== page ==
Emotion Follows Motion

Love begins with Motion and ends in Emotion.

Emotion Follows MotionSo … there you are, wanting to feel in love, and wondering why Prince Charming is not riding in to sweep you off your feet.

For the faint of heart, stop reading, now. For the tough and tender, brace yourself and be prepared to laugh, with me.

First of all, that Prince Charming fellow is a caricature of Fairy Tales. The script is way too predictable: He gallops in on a white steed to save Damsels in distress. Now, really! Are you in distress and in need of saving?

Furthermore, pedestals and ivory towers are dangerous. Those perched high above the common folk were placed there by someone, are useless while up there, and, without help to get down, are stranded. Now, really! Does that sound like fun?

The fun is in the doing — and, we learn by doing. Let’s have fun learning, together.

Since I grew up in a sea of cowhides, that Prince fellow will need to tighten his cinch. While he continues the dysfunction of slaying Pet Dragons, I practice the Three-E Formula to Enlighten, Empower, and Encourage.

Enlighten ~ If you’re happy in a rut, which is simply a grave with the ends kicked out, I will frustrate the heck out of you. Since we don’t know what we don’t know, I’m constantly asking, “Why?” and, then, “Why, not?!”

Empower ~ If you’re happy being a victim, I will unceasingly tease you. The world is what we make of it — if it doesn’t fit, make alterations. By learning from the stories and experiences of others, I believe in building dreams into reality.

Encourage ~ If you’re happy taking without giving, I will show no mercy. Serving is the foundation on which all other noble traits of character are displayed. Character matters. Doing the right thing can be made easier by the catalyst of a kind word.

Speaking of which, these are the attributes of the Love that I want us to feel: Kindness, Patience, Honesty, Protection, Trust, Hope, and Perseverance. As we DO each of these, we BECOME kind, patient, truthful, courageous, vulnerable, optimistic, and willful in our desire to share Love.

Love begins with Motion and ends in Emotion.

www.kimfoard.com

The Carpenter

We all want to be builders. What we build is our choice. How we do it is more important. Why we make our choices will be the legacy of memories.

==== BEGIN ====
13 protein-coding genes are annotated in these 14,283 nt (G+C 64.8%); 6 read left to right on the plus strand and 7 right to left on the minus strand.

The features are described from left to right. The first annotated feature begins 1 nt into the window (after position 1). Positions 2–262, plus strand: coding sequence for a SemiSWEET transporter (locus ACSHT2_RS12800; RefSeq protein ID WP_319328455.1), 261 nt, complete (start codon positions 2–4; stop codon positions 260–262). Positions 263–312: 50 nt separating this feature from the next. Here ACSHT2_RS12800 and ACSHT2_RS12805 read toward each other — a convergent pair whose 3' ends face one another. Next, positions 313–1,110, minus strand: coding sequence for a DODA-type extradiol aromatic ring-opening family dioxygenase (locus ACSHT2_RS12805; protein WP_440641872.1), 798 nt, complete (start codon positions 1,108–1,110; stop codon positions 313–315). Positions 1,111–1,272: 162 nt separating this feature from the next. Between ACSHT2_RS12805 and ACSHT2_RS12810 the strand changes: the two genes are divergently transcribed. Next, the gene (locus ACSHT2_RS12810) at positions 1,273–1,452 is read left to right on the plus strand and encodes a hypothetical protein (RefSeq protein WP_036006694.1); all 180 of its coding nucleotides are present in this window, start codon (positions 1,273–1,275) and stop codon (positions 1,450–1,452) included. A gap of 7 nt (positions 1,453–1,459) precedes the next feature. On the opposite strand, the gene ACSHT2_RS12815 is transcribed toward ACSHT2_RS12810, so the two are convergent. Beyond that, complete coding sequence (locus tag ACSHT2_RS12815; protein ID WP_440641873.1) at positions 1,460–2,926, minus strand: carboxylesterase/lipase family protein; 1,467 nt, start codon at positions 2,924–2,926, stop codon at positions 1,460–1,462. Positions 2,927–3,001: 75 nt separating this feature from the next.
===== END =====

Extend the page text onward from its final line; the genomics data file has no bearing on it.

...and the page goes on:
The CarpenterEmpires come and go —
Builders last forever.

The thing built is less important than those doing the building.

In fact, the real value in anything is the individual.

Because the physical is temporal, we find comfort in measuring the creation. Less comfortable is acknowledging the intangible value of the creator.

Silver Bullets and Silver Platters are two of the greatest dangers known to humankind. The idea, that Magic and Coattails can remediate anything, holds us back from our true destiny. We learn by doing and the fun is in the doing.

Regardless of how we define success, there is a Secret to its acquisition: It must be built.

Happiness, peace of mind, abundant resources, ample opportunities, great relationships, and contentment are included in my definition of success. All of those attributes are a choice to be made each morning and their achievement is only possible by my conscious decision to produce. As my head touches the pillow each evening, only, I can know the quality of effort for that day.

Others will judge what they can see and measure — the Empire. Regardless of what is built, it begins to decay at the moment it is finished. Within families, I see this every day. Senior builds an empire and then expects Junior to maintain it. How silly! We all want to be builders. More than what is built, the joy is in — the how and why of doing — the construction.

If a picture is worth a thousand words, a song is worth at least a million. For those who are builders, this song by John Conlee from his Harmony album reminds us of the value:

The Carpenter

Let us now praise the carpenter and the things that he made
And the way that he lived by the tools of the trade
I can still hear his hammer singin’ ten-penny time
Workin’ by the hour till the day that he died

[chorus]

He was tough as a crowbar; he was quick as a chisel
Fair as a plane, Lord, and true as a level
He was straight as a chalk-line; right as a rule
He was square with the world; he took good care of his tools

He worked his hands in wood from the crib to the coffin
With a care and a love that you don’t see too often
He built boats out of wood, big boats, workin’ in a shipyard
Mansions on the hill and a birdhouse in the backyard

He was tough as a crowbar…

He said anything that’s worth cuttin’ down a tree for
Is worth doin’ right; don’t the Lord love a two-by-four
If you asked him how to do somethin’, he’d say like Noah built the ark
You got to hold your mouth right son and never miss your mark

And you’ll be tough as a crowbar…

Maybe that’s why, two thousand years ago, the Son of a carpenter encouraged others to build. At His death, the physical creations left behind began their decay. What continues to grow — to this very moment, and beyond — are the relationships He formed in love.

We have the opportunity to build on that foundation. What we build is our choice. How we do it is more important. Why we make our choices will be the legacy of memories.

Long after our masterpieces become relics of the past, the relationships we form, today, will be the beginning of foundations for those who are influenced by our commitment to build.

Empires come and go, because they are made of stuff.

Builders last for forever, because their actions are making the world a better place.

That, my friends is a legacy for all of eternity.

www.kimfoard.com